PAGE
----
Tora found similar difficulties when she was doing  door-to-door evangelization in Southern California in the 1960s. She came home one night, and said repeatedly: “Susan, thank God your father died, and we didn’t lose him through divorce.” What she meant to say is that divorce is one of the greatest horrors that she – a widow -- had ever encountered!

I experienced the same thing in the 1990s doing door-to-door evangelization intensively for one week in Iowa. A teenage girl answered the door. I told her I came from her local Catholic parish to give her greetings from the pastor.  She immediately had a change of heart. She said she was baptized, had her first communion and confirmation, but her parents divorced. The family never went to Church again! With her innocent little brother standing by watching, she said to me in a very resolved tone, “I am going to talk to my mother. I want to go back to Church.” She was a child, who had to grow up when her parents would not.

Pope Francis understands the horror of divorce, and its effect on families. That’s why he doesn’t want divorced families to feel excommunicated. They aren’t, of course, and if they remain faithful to the vows of their first marriage, they can receive all the sacraments. That’s paragraph 83 in the Final Synod Document. But even if they remarry civilly, they should still feel welcomed in the Catholic parish where they can come, participate in parish activities, and bring their children to Mass.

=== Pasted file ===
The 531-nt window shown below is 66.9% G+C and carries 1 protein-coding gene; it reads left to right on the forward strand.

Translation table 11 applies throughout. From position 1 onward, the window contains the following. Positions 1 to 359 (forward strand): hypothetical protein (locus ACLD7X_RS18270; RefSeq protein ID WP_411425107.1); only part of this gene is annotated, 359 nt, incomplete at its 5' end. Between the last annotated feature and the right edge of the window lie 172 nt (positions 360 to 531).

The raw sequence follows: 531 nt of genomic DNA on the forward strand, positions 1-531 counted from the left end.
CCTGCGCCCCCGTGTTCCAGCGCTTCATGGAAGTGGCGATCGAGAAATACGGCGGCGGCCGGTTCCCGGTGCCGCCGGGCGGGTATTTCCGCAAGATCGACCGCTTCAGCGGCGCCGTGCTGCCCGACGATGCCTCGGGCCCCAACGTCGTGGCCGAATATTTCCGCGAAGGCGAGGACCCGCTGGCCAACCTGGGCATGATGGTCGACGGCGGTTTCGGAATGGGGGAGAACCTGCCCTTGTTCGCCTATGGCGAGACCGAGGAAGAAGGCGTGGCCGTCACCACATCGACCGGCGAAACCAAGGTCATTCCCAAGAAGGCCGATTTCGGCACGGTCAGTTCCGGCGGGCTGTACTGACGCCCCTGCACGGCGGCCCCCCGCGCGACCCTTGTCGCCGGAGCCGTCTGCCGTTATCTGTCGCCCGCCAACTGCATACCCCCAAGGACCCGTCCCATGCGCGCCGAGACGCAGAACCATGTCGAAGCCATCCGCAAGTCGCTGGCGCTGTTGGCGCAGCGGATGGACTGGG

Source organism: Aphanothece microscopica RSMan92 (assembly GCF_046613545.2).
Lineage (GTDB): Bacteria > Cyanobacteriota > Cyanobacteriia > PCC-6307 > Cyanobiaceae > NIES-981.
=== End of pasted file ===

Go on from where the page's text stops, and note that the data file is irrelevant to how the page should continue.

Tora had another opportunity to prove her faithfulness in marriage. In 1971, she married Byron Hutchison. I was her 18-year-old bridesmaid. Hutch suffered from post-traumatic syndrome, paranoia and bi-polar disorder, but we had no idea of this when she married him.  I came back from college to visit six years later, and my mother wept in my arms. This had never happened before.